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"Take the chicken out to thaw before I go to work."
"Did I lock the back door?"
"That Sampson proposal has to be finished by Friday."
"Where's my red sweater?"
"What did Cindy mean when she said my haircut made me look younger? Did I look old before?”
Is this the kind of "roof chatter" that goes on in your head as you lay sleepless in your bed? Does that chatter racing through your mind keep you from falling asleep? Maybe so, but probably not.

If you can’t get to sleep, maybe it's your adrenal glands instead, the half-inch high and 3 inches long endocrine glands located on top of the kidneys. When any emotional or physical stress enters your life, your adrenals react by producing cortisol, which helps you in your "Flight or Fight" response. Your daily levels should be highest in the morning and drop evenly throughout the day until it's at its' lowest before bedtime.  

If your adrenals are exhausted because your stress is chronic or you've never really recovered from a major stressful incident, those levels can be out of balance or too high at night. So even though you were tired all day and couldn't wait to go to bed, you're "wired" when it's time to go. You lay there wide-awake so your mind starts filling up with all that chatter. And unfortunately, you usually worry about the 38 things you think you need to do or haven't done correctly rather than reflect on the 97 things you did successfully that day. But maybe you're not awake because of all the things going through your head, you're awake because of the cortisol imbalances and that makes your mind active. You start playing all those guilt, fear and anger videos because there are no distractions, you're up alone and it's nighttime, which is always a bit more threatening.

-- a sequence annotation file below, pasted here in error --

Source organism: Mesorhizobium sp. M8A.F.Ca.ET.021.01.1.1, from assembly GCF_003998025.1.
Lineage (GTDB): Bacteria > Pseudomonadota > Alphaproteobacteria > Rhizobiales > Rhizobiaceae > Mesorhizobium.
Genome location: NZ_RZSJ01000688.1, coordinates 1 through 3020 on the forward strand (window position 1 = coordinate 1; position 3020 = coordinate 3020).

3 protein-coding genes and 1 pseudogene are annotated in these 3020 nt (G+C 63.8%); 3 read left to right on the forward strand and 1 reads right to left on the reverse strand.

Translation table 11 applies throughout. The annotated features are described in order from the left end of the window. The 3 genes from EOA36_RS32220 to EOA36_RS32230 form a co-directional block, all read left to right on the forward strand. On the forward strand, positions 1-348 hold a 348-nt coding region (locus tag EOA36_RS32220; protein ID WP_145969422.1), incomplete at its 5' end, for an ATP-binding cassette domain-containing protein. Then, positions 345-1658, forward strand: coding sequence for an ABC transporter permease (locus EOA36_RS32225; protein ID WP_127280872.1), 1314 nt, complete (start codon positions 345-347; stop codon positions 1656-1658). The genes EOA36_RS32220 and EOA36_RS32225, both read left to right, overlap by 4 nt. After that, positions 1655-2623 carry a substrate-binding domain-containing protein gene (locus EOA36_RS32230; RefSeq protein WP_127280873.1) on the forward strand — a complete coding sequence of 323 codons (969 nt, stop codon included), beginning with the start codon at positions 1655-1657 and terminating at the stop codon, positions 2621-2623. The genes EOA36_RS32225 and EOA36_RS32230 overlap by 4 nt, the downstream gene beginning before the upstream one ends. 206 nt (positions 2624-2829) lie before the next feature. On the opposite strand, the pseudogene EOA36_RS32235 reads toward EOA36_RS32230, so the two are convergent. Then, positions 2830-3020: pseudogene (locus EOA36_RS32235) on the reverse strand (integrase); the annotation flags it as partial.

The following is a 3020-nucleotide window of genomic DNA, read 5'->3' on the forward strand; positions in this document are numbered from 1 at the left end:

If you're waking up in the middle of the night, it may be blood sugar related. If you eat ice cream or something sweet before bed, the processed carbs/refined sugar will cause a sudden rise in your insulin level. The pancreas mistakes how much sugar is coming in because it's so concentrated. The excess insulin significantly lowers your blood sugar level. Your brain needs glucose to work so it can wake you up to address that. Try something with more protein and less sugar or carbs before bed.